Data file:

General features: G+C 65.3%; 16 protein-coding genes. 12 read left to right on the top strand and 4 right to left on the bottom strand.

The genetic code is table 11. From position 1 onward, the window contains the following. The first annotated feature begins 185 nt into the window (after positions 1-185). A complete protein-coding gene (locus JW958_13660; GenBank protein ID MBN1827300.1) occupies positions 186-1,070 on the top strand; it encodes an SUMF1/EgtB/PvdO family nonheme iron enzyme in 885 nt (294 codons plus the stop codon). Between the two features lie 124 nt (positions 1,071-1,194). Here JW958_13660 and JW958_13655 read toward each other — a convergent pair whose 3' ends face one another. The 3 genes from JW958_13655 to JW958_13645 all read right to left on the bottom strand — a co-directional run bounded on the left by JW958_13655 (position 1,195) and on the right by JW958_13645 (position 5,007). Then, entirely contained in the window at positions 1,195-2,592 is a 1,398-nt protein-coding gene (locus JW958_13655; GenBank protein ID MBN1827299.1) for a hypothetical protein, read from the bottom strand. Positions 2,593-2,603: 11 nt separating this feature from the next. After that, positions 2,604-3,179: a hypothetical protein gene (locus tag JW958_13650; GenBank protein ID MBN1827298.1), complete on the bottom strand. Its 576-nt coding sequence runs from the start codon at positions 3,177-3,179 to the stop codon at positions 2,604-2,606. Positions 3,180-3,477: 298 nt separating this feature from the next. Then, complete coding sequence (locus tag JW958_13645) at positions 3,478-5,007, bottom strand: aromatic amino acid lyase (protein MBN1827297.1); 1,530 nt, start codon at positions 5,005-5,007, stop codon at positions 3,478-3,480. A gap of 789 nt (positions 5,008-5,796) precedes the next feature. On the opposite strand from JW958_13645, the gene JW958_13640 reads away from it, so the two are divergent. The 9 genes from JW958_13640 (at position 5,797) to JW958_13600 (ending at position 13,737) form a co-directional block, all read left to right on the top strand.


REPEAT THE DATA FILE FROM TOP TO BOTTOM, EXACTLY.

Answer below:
General features: G+C 65.3%; 16 protein-coding genes. 12 read left to right on the top strand and 4 right to left on the bottom strand.

The genetic code is table 11. From position 1 onward, the window contains the following. The first annotated feature begins 185 nt into the window (after positions 1-185). A complete protein-coding gene (locus JW958_13660; GenBank protein ID MBN1827300.1) occupies positions 186-1,070 on the top strand; it encodes an SUMF1/EgtB/PvdO family nonheme iron enzyme in 885 nt (294 codons plus the stop codon). Between the two features lie 124 nt (positions 1,071-1,194). Here JW958_13660 and JW958_13655 read toward each other — a convergent pair whose 3' ends face one another. The 3 genes from JW958_13655 to JW958_13645 all read right to left on the bottom strand — a co-directional run bounded on the left by JW958_13655 (position 1,195) and on the right by JW958_13645 (position 5,007). Then, entirely contained in the window at positions 1,195-2,592 is a 1,398-nt protein-coding gene (locus JW958_13655; GenBank protein ID MBN1827299.1) for a hypothetical protein, read from the bottom strand. Positions 2,593-2,603: 11 nt separating this feature from the next. After that, positions 2,604-3,179: a hypothetical protein gene (locus tag JW958_13650; GenBank protein ID MBN1827298.1), complete on the bottom strand. Its 576-nt coding sequence runs from the start codon at positions 3,177-3,179 to the stop codon at positions 2,604-2,606. Positions 3,180-3,477: 298 nt separating this feature from the next. Then, complete coding sequence (locus tag JW958_13645) at positions 3,478-5,007, bottom strand: aromatic amino acid lyase (protein MBN1827297.1); 1,530 nt, start codon at positions 5,005-5,007, stop codon at positions 3,478-3,480. A gap of 789 nt (positions 5,008-5,796) precedes the next feature. On the opposite strand from JW958_13645, the gene JW958_13640 reads away from it, so the two are divergent. The 9 genes from JW958_13640 (at position 5,797) to JW958_13600 (ending at position 13,737) form a co-directional block, all read left to right on the top strand.